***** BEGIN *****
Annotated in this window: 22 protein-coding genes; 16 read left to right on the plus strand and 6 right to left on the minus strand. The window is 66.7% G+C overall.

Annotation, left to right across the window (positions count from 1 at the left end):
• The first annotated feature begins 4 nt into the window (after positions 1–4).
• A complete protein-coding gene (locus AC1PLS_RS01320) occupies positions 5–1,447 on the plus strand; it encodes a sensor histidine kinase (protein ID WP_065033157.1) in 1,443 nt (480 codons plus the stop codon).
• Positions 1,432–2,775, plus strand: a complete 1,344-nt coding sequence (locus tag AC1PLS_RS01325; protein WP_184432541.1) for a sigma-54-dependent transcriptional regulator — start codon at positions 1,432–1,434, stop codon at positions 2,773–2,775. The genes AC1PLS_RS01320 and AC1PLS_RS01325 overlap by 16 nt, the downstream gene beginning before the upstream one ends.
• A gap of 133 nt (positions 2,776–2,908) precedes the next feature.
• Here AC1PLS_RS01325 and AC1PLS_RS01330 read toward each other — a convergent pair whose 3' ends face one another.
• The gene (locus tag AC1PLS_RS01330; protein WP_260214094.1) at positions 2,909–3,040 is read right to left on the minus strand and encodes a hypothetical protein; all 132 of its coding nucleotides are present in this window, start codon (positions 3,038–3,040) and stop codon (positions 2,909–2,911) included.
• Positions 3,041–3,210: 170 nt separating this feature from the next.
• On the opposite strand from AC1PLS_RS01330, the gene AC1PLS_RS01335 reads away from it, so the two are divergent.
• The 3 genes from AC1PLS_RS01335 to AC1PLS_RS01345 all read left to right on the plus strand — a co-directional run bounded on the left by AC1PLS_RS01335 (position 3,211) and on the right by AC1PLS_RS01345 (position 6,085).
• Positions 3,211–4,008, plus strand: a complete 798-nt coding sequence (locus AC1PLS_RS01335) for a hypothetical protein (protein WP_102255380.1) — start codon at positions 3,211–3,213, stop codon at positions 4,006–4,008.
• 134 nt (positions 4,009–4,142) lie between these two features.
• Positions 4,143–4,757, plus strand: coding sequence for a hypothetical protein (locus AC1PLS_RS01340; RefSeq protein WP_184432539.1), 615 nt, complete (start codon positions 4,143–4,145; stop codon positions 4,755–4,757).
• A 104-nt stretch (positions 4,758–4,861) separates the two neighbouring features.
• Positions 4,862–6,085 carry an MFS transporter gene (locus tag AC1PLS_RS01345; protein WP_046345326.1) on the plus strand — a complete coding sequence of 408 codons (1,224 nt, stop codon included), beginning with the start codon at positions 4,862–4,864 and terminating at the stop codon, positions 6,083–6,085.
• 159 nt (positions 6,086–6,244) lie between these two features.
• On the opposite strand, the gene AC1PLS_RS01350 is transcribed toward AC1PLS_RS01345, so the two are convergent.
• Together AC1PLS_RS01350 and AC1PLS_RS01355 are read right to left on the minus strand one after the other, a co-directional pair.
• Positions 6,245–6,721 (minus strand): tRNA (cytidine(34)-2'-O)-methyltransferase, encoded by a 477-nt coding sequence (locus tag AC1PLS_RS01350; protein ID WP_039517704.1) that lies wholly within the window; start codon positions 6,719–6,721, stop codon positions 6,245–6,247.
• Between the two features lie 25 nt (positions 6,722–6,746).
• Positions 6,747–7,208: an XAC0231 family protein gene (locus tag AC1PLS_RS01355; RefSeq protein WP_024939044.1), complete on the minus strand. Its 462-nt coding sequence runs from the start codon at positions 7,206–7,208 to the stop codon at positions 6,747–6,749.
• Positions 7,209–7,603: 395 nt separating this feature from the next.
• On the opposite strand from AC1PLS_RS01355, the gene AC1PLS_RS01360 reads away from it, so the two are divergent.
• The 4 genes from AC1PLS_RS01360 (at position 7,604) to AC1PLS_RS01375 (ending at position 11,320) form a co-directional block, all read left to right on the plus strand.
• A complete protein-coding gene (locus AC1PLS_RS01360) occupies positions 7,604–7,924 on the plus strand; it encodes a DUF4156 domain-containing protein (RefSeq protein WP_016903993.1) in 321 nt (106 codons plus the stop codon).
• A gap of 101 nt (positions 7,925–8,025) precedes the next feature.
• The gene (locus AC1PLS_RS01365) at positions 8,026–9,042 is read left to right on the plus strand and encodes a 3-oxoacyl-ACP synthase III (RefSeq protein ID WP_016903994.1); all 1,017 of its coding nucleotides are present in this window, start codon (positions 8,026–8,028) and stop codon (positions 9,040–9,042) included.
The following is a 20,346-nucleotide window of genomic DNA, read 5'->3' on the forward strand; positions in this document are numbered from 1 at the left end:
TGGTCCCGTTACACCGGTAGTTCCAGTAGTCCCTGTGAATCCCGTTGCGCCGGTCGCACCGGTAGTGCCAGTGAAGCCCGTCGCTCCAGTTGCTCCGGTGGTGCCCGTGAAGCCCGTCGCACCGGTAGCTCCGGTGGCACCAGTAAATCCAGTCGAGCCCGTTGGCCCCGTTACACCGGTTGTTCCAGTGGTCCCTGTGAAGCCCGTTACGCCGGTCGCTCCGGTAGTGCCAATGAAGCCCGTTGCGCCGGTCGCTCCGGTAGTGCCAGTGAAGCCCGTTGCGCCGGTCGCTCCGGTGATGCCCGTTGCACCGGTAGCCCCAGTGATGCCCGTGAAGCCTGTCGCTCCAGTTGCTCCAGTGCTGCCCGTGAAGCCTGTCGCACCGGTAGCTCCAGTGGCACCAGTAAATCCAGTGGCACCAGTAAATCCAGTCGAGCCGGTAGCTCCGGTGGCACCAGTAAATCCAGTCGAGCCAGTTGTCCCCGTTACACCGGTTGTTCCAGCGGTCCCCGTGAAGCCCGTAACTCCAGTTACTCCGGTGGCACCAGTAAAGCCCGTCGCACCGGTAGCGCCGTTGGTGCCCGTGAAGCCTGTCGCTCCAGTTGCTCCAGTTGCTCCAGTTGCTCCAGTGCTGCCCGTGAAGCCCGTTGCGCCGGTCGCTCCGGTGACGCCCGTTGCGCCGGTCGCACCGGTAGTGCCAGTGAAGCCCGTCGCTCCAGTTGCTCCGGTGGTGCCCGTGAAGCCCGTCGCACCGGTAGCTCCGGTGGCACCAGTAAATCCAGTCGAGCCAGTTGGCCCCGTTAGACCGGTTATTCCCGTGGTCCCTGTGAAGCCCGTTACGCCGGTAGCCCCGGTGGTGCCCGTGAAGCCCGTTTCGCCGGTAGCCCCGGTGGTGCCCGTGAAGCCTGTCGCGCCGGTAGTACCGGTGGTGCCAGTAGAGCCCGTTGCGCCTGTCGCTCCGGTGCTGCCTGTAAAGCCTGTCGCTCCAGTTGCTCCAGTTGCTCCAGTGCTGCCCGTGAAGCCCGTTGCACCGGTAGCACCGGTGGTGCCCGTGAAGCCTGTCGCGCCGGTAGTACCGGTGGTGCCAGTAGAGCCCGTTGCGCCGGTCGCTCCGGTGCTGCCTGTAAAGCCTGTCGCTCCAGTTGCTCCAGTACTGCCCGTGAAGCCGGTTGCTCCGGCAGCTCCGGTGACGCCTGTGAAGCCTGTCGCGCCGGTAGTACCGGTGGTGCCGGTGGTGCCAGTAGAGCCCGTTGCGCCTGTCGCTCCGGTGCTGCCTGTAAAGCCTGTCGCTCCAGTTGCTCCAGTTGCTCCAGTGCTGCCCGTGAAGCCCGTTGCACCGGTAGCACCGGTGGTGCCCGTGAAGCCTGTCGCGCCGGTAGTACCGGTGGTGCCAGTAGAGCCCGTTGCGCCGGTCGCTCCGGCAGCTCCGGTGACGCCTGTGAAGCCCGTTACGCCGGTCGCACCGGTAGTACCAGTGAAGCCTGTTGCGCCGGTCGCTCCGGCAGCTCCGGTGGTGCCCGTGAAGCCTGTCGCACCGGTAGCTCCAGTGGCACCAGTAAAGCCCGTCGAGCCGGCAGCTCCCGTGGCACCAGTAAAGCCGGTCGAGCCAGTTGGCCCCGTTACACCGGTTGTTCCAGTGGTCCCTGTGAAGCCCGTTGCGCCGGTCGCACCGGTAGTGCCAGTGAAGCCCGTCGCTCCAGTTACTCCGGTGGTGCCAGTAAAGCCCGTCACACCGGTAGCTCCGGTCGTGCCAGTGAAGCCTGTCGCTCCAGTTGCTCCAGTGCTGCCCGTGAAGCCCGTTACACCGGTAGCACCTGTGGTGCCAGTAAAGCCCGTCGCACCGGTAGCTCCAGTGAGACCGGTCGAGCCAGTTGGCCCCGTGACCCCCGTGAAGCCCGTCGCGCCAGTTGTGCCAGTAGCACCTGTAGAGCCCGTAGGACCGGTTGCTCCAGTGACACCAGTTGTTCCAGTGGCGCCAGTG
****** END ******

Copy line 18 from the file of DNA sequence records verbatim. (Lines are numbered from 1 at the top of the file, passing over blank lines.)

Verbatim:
• On the opposite strand, the gene AC1PLS_RS01350 is transcribed toward AC1PLS_RS01345, so the two are convergent.